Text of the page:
In the conventional power plant segment, BHEL added 2,130 MW of capacity in 2018-19, down from 3,738 MW commissioned in the previous year. The key projects commissioned in 2018-19 include an 800 MW unit of the Kothagudem TPS (Telangana State Power Generation Corporation Limited), an 800 MW unit of the Gadarwara TPS (NTPC), a 250 MW unit of the Nabinagar TPS (Bhartiya Rail Bijlee Company Limited), a 250 MW unit of the Bongaigaon TPS (NTPC) and a 30 MW unit of the Pullichintala hydropower project (Andhra Pradesh Power Generation Corporation). In recent months, the company has commissioned supercritical units for Gujarat State Electricity Corporation Limited and Odisha Power Generation Corporation Limited. In November 2019, BHEL also commissioned two pumping units each under Package-6 (7×116 MW) and Package-8 (7×139 MW) of the Kaleshwaram Lift Irrigation Scheme (LIS) in Telangana. With this, BHEL has successfully commissioned all 14 pumping units of these packages within a record period of six months and well within the scheduled time. Notably, the Kaleshwaram LIS is the world’s largest multistage multipurpose irrigation project being implemented by the Telangana government.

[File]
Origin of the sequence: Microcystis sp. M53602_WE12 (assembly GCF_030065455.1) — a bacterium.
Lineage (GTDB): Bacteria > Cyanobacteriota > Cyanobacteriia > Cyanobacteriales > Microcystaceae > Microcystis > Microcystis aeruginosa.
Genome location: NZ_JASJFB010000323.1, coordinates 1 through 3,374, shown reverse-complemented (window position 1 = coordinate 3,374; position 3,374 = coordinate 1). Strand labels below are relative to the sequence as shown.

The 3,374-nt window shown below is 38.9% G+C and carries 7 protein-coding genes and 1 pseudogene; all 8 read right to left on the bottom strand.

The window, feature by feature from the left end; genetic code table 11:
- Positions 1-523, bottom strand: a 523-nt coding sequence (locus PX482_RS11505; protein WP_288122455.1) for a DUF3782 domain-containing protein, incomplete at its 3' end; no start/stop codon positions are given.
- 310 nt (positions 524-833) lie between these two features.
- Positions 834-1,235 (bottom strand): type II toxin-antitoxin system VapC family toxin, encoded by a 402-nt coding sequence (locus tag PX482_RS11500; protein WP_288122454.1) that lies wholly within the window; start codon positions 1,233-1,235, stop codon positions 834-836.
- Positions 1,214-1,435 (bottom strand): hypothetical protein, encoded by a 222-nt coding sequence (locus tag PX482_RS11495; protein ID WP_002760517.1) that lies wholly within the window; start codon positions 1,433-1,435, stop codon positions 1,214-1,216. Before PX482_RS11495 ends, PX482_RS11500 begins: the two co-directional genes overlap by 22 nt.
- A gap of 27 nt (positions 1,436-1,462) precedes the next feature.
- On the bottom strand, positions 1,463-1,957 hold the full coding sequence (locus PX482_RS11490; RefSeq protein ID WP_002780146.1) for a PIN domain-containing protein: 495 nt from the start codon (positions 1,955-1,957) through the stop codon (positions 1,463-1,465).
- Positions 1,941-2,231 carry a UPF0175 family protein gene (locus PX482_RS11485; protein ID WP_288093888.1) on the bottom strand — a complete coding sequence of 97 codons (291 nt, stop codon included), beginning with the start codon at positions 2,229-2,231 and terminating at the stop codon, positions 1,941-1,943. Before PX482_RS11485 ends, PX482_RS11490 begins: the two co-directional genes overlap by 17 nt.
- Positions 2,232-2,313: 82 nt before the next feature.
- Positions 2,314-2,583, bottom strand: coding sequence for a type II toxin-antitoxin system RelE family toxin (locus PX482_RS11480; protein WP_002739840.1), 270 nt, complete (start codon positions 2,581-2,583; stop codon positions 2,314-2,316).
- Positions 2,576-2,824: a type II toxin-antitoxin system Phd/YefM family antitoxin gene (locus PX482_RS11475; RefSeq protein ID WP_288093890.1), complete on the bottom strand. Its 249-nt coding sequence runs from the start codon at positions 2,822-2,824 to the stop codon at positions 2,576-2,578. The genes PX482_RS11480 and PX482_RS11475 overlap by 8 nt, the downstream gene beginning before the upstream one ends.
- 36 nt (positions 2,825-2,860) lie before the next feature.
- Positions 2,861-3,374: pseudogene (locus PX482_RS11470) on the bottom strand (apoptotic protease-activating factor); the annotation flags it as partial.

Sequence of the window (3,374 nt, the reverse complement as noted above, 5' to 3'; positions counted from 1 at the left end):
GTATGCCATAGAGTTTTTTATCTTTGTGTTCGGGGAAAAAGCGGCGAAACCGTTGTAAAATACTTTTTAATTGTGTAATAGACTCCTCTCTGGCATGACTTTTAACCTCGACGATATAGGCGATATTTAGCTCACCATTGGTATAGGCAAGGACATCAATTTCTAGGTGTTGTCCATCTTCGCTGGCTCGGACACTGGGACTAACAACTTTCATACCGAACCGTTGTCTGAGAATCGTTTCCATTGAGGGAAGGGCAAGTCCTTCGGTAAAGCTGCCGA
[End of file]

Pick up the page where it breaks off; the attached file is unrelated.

New avenues

The company aims to increase its share in non-coal businesses. To this end, diversification initiatives are being undertaken in areas such as e-mobility, solar, defence and aerospace, transportation, electricity storage solutions and water. During 2018-19, BHEL supplied its first in-house manufactured 6,000 HP WAG-9H electric locomotives to Indian Railways and successfully developed the country’s first regenerative braking system for 5,000 HP WAG-7 electric locomotives. Recently, BHEL has signed an agreement with Container Corporation of India Limited to form a joint working group, BHELCON, for setting up a rail-based logistics terminal at Haridwar. The terminal will subsequently be developed into a multi-modal logistic facility. With this, BHEL has made a strategic entry into a new growth area.